RUN --mount=type=cache,target=/root/.cache/pip pip install -r requirements.txt

There is a lot to digest in this RUN command so we’ll go through it bit by bit. The first thing to note is the end of the command where you run pip install -r requirements.txt just as you did before. The second thing to note is the part immediately following the RUN command --mount=type=cache. This strange command tells Docker that it is going to do some caching. The last thing to note is target=/root/.cache/pip. This command tells Docker that it is the pip folder it is caching in the root directory inside the container.

The first time you build your image with this command the build will proceed much as it always did by downloading each package required by pip and then installing them all. However, on each subsequent build the download step will be replaced by a much faster retrieval from your local cache and so Docker can get quickly to the install step.

Putting it altogether

If I’m starting a simple project at the moment my Dockerfile would look something like this:

FROM python:3.8.8
WORKDIR /usr/src/app
COPY requirements.txt .
RUN --mount=type=cache,target=/root/.cache/pip pip install -r requirements.txt

So in this Dockerfile I

  1. choose a sensible base image
  2. specify my working directory
  3. copy my requirements.txt file into the image
  4. pip install the image.

As in my original dev in Docker post I accompany this Dockerfile with a bash script to actually build the image. This script looks something like this

#Target is the command line option and can be 'dev', 'lab'

DOCKER_BUILDKIT=1 docker build -t your-image-name .

if [ "${TARGET}" == "dev" ]; then
# Mount the local directory so can track changes in Git
docker run -it -rm  -v $(pwd):/usr/src/app  your-image-name:latest /bin/bash
# If you want to run a jupyter notebook in the image
if [ "${TARGET}" == "lab" ]; then
docker run -it -p 8888:8888  your-image-name:latest /bin/bash

To build the image and run the container in dev mode I then simply in the command line run:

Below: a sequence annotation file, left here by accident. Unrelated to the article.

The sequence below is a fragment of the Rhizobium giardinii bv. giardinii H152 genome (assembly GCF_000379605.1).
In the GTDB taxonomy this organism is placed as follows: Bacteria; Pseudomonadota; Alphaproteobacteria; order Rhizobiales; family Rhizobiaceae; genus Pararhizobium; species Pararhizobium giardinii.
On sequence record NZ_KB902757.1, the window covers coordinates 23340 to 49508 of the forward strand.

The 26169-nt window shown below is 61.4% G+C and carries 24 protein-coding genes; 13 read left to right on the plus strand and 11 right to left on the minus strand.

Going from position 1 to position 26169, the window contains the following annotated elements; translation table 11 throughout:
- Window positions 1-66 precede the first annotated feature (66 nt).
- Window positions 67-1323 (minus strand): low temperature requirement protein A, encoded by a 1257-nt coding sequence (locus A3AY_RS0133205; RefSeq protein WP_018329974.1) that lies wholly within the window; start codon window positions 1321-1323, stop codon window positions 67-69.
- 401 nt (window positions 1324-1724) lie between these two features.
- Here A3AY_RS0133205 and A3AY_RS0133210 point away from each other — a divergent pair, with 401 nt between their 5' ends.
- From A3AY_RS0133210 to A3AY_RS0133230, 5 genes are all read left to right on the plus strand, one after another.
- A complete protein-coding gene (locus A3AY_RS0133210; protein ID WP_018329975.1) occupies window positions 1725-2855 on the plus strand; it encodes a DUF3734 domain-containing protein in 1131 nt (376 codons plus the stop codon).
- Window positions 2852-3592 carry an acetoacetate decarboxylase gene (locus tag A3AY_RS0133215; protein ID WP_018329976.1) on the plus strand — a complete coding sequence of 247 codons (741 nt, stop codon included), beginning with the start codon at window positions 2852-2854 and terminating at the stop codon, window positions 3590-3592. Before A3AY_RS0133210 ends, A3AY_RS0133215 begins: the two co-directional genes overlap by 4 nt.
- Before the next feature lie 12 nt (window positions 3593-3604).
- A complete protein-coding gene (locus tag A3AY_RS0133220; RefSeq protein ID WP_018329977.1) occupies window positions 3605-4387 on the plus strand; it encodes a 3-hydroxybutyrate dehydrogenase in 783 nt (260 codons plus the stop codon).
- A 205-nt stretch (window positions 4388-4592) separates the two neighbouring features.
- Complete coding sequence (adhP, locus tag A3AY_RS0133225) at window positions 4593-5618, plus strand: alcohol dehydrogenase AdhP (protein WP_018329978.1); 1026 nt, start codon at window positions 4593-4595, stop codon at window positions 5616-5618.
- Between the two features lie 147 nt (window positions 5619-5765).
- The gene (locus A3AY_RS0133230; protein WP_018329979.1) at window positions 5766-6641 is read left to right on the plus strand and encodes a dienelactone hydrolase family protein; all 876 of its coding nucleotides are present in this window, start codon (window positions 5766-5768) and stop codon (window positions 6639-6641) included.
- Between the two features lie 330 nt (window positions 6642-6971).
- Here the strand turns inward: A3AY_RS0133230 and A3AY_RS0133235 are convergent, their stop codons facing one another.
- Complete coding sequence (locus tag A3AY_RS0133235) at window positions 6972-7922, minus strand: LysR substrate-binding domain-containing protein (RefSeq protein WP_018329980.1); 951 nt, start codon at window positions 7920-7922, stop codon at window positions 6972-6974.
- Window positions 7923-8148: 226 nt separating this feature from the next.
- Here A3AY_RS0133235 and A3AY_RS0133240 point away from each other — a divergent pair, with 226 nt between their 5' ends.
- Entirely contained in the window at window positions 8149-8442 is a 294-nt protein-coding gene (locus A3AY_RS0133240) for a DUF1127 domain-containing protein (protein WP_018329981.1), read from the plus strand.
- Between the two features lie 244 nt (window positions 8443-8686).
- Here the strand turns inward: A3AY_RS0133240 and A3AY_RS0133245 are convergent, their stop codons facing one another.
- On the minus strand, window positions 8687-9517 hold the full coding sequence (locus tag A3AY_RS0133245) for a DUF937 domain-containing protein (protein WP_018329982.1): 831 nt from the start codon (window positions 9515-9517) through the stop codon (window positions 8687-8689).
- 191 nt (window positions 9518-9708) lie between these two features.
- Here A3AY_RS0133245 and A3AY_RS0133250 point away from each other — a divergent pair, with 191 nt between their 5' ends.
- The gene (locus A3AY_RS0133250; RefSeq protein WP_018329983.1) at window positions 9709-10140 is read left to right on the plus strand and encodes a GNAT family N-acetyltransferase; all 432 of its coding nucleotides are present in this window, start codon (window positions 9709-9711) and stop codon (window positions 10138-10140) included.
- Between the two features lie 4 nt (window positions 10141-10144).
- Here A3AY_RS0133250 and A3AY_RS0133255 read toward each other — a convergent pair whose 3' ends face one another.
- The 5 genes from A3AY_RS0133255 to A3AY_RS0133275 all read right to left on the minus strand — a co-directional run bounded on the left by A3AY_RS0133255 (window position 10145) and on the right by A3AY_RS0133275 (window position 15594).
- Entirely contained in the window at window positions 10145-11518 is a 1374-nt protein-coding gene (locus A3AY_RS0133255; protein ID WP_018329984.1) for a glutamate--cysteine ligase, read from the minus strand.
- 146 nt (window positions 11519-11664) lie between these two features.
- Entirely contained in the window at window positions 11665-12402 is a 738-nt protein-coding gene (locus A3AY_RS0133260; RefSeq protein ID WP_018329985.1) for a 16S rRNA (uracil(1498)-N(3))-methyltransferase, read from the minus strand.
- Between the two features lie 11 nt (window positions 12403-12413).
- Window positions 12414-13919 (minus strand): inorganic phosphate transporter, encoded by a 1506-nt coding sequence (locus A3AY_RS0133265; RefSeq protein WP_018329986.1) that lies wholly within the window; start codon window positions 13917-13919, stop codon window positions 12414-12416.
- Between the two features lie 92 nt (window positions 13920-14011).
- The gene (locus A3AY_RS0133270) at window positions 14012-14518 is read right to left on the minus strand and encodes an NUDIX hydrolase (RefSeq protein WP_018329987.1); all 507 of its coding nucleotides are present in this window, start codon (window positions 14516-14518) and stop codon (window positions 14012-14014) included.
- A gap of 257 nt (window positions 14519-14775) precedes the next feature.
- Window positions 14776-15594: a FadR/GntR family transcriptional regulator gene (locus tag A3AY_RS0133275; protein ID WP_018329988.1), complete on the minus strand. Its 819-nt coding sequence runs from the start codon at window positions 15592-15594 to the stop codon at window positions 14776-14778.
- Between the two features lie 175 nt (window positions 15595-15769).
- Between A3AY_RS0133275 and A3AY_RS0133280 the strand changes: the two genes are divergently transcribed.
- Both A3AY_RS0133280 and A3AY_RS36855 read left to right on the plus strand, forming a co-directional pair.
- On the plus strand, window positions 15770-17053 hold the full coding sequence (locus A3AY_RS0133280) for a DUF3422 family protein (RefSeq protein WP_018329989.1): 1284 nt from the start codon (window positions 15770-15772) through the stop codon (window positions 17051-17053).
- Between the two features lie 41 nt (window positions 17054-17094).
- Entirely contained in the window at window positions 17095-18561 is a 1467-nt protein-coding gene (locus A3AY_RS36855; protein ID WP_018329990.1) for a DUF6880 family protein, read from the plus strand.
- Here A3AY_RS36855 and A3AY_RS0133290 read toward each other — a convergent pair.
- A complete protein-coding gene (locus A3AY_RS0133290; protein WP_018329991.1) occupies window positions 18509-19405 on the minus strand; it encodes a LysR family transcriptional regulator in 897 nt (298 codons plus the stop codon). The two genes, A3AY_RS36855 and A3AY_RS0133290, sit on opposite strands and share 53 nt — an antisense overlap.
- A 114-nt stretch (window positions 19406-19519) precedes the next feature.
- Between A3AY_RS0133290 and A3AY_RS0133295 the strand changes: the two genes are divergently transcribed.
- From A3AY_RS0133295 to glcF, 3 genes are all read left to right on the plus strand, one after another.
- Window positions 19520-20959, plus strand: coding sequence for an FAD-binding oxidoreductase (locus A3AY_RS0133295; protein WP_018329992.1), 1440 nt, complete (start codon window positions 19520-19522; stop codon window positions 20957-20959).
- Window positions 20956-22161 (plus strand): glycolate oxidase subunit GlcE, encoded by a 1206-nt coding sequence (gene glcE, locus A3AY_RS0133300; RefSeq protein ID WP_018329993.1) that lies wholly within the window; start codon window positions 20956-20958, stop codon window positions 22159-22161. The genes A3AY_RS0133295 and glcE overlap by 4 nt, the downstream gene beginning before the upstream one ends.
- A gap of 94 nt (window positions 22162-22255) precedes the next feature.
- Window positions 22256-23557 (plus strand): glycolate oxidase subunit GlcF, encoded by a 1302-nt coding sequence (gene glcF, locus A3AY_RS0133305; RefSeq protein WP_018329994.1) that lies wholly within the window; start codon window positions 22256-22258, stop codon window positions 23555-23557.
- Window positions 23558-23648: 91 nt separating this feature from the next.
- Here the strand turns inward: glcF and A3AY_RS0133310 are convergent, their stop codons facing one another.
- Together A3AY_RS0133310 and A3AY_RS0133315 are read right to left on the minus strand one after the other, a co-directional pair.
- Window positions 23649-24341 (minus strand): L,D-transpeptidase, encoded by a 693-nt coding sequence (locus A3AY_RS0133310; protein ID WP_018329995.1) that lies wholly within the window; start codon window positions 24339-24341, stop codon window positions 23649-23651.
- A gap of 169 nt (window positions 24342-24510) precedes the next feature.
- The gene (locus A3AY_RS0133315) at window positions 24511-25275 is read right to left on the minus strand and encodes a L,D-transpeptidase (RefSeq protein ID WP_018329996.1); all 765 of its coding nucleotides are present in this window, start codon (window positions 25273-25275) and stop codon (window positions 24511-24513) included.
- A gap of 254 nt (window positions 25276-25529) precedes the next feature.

bash deploy.sh dev

The main differences from the earlier iteration are

  1. I am no longer using multi-stage builds unless I am aiming to do a cloud deploy
  2. I have added an -rm command into docker run. This is a clean-up command that removes the container’s filesystem after you exit the interactive session. This clean-up operation reduces the accumulation of old containers in memory
  3. the two runtime options are dev and lab. The dev option is for running your code in the command line or ipython in the container. The lab option is for running a jupyter notebook inside the container. In the case you use the lab option you also open up a port to communicate the a port inside the container so that you can have a jupyter notebook from the container that runs in your browser as normal.

Docker versioning

The set of practices set out here are the default in current (mid-2021) versions of Docker - in particular the caching of pip installations. However, if you are using an earlier version of Docker you had to specify an environment variable called DOCKER_BUILDKIT to enable these features - see my original dev in Docker post for the usage of DOCKER_BUILDKIT. In addition on the first line of your Dockerfike you had to include

# syntax=docker/dockerfile:experimental

You can tell if you need to make these adjustments by trying to build an image. If the Docker build output to the terminal isn’t blue text then you’ve probably got the old version and need the modifications.

This post is licensed under CC BY 4.0 by the author.